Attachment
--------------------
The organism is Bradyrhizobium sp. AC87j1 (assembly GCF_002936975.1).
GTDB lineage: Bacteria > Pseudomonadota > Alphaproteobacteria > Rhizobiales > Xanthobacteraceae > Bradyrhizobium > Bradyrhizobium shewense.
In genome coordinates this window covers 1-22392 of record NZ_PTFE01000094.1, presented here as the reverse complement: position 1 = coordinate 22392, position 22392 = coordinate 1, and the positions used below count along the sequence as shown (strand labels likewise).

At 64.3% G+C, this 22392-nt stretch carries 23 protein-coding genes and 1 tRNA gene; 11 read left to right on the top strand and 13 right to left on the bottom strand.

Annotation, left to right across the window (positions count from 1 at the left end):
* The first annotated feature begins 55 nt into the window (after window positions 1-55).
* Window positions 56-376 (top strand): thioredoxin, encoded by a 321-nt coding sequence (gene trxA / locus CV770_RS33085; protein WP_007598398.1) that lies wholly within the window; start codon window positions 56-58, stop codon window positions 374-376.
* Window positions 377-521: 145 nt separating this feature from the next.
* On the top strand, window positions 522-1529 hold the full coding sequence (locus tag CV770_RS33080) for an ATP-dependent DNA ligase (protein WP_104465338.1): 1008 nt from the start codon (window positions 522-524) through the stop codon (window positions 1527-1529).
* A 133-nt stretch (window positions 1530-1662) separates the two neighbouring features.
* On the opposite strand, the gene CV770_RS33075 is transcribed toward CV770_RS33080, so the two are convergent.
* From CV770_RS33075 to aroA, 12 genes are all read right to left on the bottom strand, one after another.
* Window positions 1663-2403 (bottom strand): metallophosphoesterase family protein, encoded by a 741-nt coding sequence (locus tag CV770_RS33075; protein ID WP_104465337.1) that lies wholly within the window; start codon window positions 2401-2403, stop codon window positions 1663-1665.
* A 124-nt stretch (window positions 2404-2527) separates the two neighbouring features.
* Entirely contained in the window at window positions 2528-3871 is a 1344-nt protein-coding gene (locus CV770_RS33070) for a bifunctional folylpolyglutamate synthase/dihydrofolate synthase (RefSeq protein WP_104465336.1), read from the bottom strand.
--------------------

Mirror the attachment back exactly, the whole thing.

The organism is Bradyrhizobium sp. AC87j1 (assembly GCF_002936975.1).
GTDB lineage: Bacteria > Pseudomonadota > Alphaproteobacteria > Rhizobiales > Xanthobacteraceae > Bradyrhizobium > Bradyrhizobium shewense.
In genome coordinates this window covers 1-22392 of record NZ_PTFE01000094.1, presented here as the reverse complement: position 1 = coordinate 22392, position 22392 = coordinate 1, and the positions used below count along the sequence as shown (strand labels likewise).

At 64.3% G+C, this 22392-nt stretch carries 23 protein-coding genes and 1 tRNA gene; 11 read left to right on the top strand and 13 right to left on the bottom strand.

Annotation, left to right across the window (positions count from 1 at the left end):
* The first annotated feature begins 55 nt into the window (after window positions 1-55).
* Window positions 56-376 (top strand): thioredoxin, encoded by a 321-nt coding sequence (gene trxA / locus CV770_RS33085; protein WP_007598398.1) that lies wholly within the window; start codon window positions 56-58, stop codon window positions 374-376.
* Window positions 377-521: 145 nt separating this feature from the next.
* On the top strand, window positions 522-1529 hold the full coding sequence (locus tag CV770_RS33080) for an ATP-dependent DNA ligase (protein WP_104465338.1): 1008 nt from the start codon (window positions 522-524) through the stop codon (window positions 1527-1529).
* A 133-nt stretch (window positions 1530-1662) separates the two neighbouring features.
* On the opposite strand, the gene CV770_RS33075 is transcribed toward CV770_RS33080, so the two are convergent.
* From CV770_RS33075 to aroA, 12 genes are all read right to left on the bottom strand, one after another.
* Window positions 1663-2403 (bottom strand): metallophosphoesterase family protein, encoded by a 741-nt coding sequence (locus tag CV770_RS33075; protein ID WP_104465337.1) that lies wholly within the window; start codon window positions 2401-2403, stop codon window positions 1663-1665.
* A 124-nt stretch (window positions 2404-2527) separates the two neighbouring features.
* Entirely contained in the window at window positions 2528-3871 is a 1344-nt protein-coding gene (locus CV770_RS33070) for a bifunctional folylpolyglutamate synthase/dihydrofolate synthase (RefSeq protein WP_104465336.1), read from the bottom strand.